How many times have you been asked for permission on your first visit to a website, or when you’ve just opened up a new app, before you’ve even had a chance to take a look around? I’d wager that you clicked “NO” as fast as possible so you could get back to your original task.
The timing of the request is vital, yet it’s often overlooked. It may be that the service provider the brand is using doesn’t have the ability to trigger the request based on an event hit. This is a considerable disadvantage. We’ve seen clients have the best results when they can experiment with the timing. It depends on what you’re selling as well, of course.
For example, digital publishers will often wait until the reader has visited the site a couple of times, or even until they’ve visited a number of pages in the same session. These are very good indications that the user has a genuine interest in hearing from them.
Sports betting brands may choose only to ask for permission when the customer has signed into their account and make their first deposit. Again, it’s a matter of making informed decisions and testing your ideas over time to find the sweet spot.
There’s so much to consider about the opt-in process that we have previously written about this topic by itself in detail. We cover both opt-ins for web push and for app push, so check out those articles for more specific ideas and advice.
Permission Marketing Software
These are 3 reasons why it makes sense to run your permission marketing campaigns through a Mobile Marketing Platform.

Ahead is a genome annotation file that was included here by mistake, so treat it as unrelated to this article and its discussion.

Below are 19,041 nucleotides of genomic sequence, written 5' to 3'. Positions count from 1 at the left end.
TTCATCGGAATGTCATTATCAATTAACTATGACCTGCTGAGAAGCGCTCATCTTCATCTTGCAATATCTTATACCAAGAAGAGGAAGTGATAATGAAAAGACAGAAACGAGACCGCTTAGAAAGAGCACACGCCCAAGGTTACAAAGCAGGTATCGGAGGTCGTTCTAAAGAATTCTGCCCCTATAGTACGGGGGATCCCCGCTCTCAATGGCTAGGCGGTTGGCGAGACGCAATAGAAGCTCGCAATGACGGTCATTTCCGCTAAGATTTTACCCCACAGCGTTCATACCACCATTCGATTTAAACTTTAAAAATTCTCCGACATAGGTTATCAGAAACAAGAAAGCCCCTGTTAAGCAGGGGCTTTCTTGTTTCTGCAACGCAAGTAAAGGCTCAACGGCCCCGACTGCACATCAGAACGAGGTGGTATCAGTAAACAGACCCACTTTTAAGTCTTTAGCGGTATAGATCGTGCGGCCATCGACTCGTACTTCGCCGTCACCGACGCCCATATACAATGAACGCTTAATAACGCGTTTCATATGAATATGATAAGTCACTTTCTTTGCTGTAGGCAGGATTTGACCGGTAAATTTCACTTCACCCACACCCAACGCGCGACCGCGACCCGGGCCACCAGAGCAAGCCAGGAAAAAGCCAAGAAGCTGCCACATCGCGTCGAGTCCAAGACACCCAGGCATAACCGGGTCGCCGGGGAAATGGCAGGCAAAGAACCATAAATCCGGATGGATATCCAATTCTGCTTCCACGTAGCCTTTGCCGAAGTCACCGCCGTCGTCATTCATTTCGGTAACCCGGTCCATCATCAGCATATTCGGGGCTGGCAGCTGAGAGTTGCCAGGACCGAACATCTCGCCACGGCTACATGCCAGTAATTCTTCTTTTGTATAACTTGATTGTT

This harks back to point number two on Seth Godin’s original list; Do you have a permission database? Do you track the number of people who have given you permission to communicate with them?
The challenge of achieving this just for email is difficult enough, but now there are so many more channels to be considered. Essentially, what you want is a single piece of software that can manage your permissions across all of them.
Just because a customer has opted in for app push notifications, that doesn’t mean you are free to email them as well. It’s vital that you maintain a clear record of who is addressable and by which means. Having software that automatically manages your permissions will keep you on the right side of privacy laws at all times.
If you are concerned about the possibility of over-messaging your customers then frequency-capping is a must-have.
By tracking the volume of messages each customer has received and their engagement levels across each campaign, you can make sure you don’t run the risk of annoying them. This goes a long way towards maintaining a positive relationship with them; obviously a crucial aspect of successful permission marketing.
Easier opt-in and outs
Ideally, you want to make it as simple as possible for customers to opt in and out. An app inbox or on-site notification centre will allow your customers to easily turn notifications on or off as they please.
It may seem counter-intuitive to want customers to have the freedom to opt out so easily, but this speaks to the essence of permission marketing. It also means that you can more accurately assess the success of your messaging, as campaigns are only sent to customers who are open to engaging with you in the first place!